700 Midlands firms ‘at risk’

More than 700 of the West Midlands’ 2,100 vehicle components suppliers could lose their place in the automotive supply chain by 2005 unless their competitiveness improves radically, a report warns this week. Rationalisation in the industry is increasing pressure on first-tier suppliers to cut costs. These in turn are demanding major savings from second- and […]

More than 700 of the West Midlands’ 2,100 vehicle components suppliers could lose their place in the automotive supply chain by 2005 unless their competitiveness improves radically, a report warns this week.

Rationalisation in the industry is increasing pressure on first-tier suppliers to cut costs. These in turn are demanding major savings from second- and third-tier suppliers.

But the report, compiled by KPMG’s Automotive Practice in Birmingham, says many of the West Midlands’ smaller component suppliers could lose out to global rivals.

‘The knock-on effects for the West Midlands economy could be critical unless second-tier suppliers start to invest in improvement,’ the report says.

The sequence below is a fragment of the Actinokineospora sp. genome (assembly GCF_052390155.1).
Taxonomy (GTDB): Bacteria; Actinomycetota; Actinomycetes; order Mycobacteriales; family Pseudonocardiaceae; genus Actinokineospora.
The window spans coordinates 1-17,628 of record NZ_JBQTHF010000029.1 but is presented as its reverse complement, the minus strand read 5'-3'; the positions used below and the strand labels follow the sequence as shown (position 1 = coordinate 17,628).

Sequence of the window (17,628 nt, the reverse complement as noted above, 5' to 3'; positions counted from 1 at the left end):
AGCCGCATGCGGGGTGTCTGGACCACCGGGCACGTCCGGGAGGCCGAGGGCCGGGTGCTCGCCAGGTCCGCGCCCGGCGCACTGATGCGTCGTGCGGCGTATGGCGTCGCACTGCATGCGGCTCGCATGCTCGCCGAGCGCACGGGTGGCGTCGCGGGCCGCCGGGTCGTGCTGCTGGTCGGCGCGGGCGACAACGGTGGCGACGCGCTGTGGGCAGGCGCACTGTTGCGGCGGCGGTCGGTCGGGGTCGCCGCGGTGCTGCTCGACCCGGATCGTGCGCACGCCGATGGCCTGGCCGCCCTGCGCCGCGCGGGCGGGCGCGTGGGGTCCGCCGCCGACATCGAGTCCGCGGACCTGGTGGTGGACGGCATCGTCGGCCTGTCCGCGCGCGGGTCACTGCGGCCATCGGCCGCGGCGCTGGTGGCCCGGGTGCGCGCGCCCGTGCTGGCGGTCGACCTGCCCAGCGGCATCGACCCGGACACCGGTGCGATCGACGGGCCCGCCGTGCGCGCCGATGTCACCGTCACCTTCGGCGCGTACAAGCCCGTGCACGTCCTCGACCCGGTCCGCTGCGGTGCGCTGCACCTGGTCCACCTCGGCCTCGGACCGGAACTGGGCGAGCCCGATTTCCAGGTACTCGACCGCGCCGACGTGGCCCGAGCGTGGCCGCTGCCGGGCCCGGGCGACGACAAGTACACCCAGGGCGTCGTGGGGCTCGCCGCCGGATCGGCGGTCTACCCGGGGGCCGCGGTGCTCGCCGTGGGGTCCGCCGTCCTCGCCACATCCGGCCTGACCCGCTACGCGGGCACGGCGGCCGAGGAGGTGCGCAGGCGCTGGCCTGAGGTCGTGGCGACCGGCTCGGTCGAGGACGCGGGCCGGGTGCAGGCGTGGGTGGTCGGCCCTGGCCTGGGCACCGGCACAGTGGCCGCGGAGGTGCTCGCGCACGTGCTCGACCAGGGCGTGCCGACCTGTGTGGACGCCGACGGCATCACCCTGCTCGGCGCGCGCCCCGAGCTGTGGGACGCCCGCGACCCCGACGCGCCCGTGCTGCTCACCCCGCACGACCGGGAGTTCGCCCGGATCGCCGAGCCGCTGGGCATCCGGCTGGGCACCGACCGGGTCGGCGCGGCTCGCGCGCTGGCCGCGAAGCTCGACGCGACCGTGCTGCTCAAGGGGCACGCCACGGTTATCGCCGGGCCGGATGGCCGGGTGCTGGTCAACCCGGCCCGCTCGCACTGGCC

In a hard-hitting review of the way the top end of the supply chain operates, the report claims that many major tier-one suppliers used financial aid from vehicle manufacturers in the 1980s to help improve just-in-time processes and reduce costs.

‘This is being translated by tier-one suppliers to just do it cost reduction with second-tier suppliers,’ the report says.

It claims five of the region’s strongholds are under threat from overseas rivals: castings, plastics, forgings, interior trim and electrical and electronic components.

But the study also predicts fasteners and suspension systems will flourish.

‘Second-tier suppliers in the West Midlands are smaller than their main European competitors. To survive, they will need to form joint ventures, merge or be acquired,’ it says.